Poor Town, fiction by Kathryn Kulpa

It’s a poor town. Garbage piles up on side­walks, burst­ing out of split bags, sour and milky donut shop cof­fee run­ning in brack­ish rivers to the curb. Nobody comes to pick up the garbage, or some­times they do, not every week: there are strikes, lay­offs, nobody knows. Peo­ple would com­plain, but who would they com­plain to? No one owns these hous­es, or maybe some­one does, but he doesn’t live here.

It’s a poor town. Skin­ny cats slink through over­grown grass on the edges of pot­holed park­ing lots that have seen too many win­ters. The park­ing lots are nev­er full. The store signs have let­ters miss­ing. Their win­dows are plas­tered over. Out of Busi­ness. Going Out of Busi­ness. Sad­dest of all, sun-fad­ed and once hope­ful: For Lease. The peo­ple in this town don’t shop. They have no mon­ey. But of course this isn’t true. Peo­ple shop. They take their pay­day loans against a pay­day that might in the­o­ry arrive some­day and buy dead men’s sweaters, recon­sti­tut­ed mat­tress­es, watered-down paint. They shop where the poor shop, Only a Dol­lar, Fam­i­ly Dol­lar, Dol­lar Daze, Dol­lar Knights, Dol­lar Demen­tia, Fist­ful of Dol­lars, Dol­lar Dol­lar Dol­lar. They eat dent­ed cans of can­died yams, box­es of pow­dered milk with labels in a lan­guage they can’t read, failed mer­chan­dis­ing exper­i­ments pulled from the shelves of rich people’s delis after their expi­ra­tion date. Squid ink ramen noo­dles. Pome­gran­ate cof­fee.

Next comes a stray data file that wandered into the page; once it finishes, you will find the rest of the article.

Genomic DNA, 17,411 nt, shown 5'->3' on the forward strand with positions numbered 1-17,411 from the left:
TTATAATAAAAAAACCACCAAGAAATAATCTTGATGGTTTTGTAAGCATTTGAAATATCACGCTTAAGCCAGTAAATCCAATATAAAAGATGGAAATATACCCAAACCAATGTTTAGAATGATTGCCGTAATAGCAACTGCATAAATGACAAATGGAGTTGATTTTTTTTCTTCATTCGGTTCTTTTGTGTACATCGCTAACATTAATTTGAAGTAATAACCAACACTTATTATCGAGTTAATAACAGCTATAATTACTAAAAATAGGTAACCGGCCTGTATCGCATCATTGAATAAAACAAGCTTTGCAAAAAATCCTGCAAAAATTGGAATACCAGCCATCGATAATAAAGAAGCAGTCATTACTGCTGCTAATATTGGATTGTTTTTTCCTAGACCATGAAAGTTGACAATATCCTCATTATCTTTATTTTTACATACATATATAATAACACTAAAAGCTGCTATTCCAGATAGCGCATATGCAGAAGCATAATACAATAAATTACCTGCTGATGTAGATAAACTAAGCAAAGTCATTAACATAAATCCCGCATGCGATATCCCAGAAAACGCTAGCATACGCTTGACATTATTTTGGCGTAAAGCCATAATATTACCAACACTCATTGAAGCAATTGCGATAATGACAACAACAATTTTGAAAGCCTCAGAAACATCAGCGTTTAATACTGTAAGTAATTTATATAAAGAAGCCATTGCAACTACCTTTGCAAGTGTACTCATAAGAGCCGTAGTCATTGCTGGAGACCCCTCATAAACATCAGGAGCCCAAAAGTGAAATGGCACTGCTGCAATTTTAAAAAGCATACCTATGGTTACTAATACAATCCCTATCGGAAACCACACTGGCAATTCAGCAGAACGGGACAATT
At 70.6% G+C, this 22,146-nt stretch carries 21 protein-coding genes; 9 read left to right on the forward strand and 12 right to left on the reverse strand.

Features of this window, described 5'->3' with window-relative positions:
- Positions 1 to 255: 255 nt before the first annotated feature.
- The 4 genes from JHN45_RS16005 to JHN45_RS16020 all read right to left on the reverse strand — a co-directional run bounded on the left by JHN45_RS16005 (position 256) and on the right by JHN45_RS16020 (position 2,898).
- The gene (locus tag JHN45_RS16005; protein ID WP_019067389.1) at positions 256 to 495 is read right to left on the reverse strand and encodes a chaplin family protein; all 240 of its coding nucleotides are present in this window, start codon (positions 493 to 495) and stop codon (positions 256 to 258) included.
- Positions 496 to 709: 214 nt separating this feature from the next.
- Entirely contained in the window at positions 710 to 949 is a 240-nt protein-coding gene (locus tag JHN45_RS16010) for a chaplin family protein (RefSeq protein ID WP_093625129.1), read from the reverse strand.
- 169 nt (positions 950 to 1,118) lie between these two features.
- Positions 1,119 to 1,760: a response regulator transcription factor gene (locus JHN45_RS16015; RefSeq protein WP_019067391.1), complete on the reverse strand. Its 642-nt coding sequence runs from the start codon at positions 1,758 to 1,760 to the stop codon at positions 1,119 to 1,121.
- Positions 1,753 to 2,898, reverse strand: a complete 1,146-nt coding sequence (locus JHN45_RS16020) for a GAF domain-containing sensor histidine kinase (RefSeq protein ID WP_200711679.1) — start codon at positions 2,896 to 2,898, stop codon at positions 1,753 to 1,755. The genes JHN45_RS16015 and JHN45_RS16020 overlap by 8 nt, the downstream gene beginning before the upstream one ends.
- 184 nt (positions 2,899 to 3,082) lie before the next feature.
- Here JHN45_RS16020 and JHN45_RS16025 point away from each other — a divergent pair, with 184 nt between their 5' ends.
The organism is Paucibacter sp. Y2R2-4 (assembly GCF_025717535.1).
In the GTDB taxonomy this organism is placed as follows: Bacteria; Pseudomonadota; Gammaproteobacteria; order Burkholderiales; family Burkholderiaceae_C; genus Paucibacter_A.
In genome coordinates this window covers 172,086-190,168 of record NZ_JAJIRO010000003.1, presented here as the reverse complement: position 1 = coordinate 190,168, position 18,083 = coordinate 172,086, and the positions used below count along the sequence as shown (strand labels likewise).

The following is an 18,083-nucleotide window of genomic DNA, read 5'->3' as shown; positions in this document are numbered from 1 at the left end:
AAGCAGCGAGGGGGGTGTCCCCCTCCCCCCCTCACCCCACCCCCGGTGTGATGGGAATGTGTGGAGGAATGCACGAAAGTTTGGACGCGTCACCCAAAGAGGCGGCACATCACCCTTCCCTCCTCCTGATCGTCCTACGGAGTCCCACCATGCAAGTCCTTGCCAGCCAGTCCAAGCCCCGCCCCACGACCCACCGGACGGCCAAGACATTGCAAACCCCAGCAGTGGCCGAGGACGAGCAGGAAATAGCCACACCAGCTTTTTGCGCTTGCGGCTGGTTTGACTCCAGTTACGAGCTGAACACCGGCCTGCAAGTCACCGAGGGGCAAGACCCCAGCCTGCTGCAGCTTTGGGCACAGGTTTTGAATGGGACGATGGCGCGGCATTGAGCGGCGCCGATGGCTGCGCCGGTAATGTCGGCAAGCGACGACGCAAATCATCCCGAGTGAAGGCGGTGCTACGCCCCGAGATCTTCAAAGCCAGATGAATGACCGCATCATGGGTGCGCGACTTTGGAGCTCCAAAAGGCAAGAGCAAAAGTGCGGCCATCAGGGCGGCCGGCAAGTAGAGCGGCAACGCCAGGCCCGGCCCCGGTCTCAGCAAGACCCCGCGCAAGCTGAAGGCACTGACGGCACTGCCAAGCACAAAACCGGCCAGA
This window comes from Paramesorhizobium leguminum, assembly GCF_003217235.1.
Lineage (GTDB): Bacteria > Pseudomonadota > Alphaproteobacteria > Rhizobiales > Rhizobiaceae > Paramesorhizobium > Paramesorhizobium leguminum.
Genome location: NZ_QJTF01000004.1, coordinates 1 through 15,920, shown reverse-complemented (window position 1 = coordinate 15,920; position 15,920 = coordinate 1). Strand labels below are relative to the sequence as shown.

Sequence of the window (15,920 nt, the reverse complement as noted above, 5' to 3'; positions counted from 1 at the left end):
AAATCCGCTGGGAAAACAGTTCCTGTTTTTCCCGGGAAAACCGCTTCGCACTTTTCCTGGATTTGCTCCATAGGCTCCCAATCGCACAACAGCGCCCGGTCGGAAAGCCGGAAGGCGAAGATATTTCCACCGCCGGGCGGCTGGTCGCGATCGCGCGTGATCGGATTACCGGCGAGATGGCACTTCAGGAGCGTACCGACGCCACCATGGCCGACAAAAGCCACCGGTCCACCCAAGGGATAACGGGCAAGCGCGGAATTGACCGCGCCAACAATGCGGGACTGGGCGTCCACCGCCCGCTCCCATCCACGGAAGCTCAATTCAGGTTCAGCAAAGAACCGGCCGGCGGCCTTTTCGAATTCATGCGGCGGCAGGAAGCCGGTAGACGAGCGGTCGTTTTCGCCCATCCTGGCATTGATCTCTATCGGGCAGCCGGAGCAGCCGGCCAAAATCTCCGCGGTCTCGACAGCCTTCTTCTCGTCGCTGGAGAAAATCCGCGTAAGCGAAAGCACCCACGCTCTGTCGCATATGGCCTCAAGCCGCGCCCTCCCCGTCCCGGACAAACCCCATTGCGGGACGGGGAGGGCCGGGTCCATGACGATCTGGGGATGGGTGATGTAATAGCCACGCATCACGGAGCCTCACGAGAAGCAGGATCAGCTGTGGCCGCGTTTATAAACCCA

It’s a poor town. Peo­ple smoke. You see their tired arms dan­gling out the win­dows of their aged, blast­ed-look­ing Amer­i­can cars, trail­ing tox­ic clouds. You see their faces and you know: they are the faces of peo­ple for whom the worst has already hap­pened.

It’s a poor town and a warm night and there is a boy sit­ting on the cracked cement stairs of a shut­tered lunch­room, his fin­ger on a plas­tic straw, twirling an emp­ty soda can on its axis. Some­where, not too close, a dog barks. A dusty-blue Cadil­lac dri­ves by, win­dows open. A song flies out, sweet and breath­less, urgent with desire. The singer a young black man, dead at an ear­ly age, like this boy’s broth­er, last year; like the boy him­self, next year, or next month, but that’s not in this song now, in this voice that yearns and still believes. The boy looks up. Some­thing guard­ed and old slips from his face. The song ris­es into the ear­ly sum­mer dusk, the same here as any­where. 

Kathryn Kul­pa is believed to be indige­nous to Rhode Island, although her true ori­gins and pur­pose are shroud­ed in mys­tery. Her short sto­ry col­lec­tion, Pleas­ant Drugs, is a pop­u­lar item with shoplifters, who may or may not find what they seek in its pages.

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2 Responses to Poor Town, fiction by Kathryn Kulpa

  1. Nancy Green says:

    Wow, I got chills. Kathryn can cre­ate a whole world in a sen­tence.

  2. Verless Doran says:

    Hell yes. This is every­thing a sto­ry should be.

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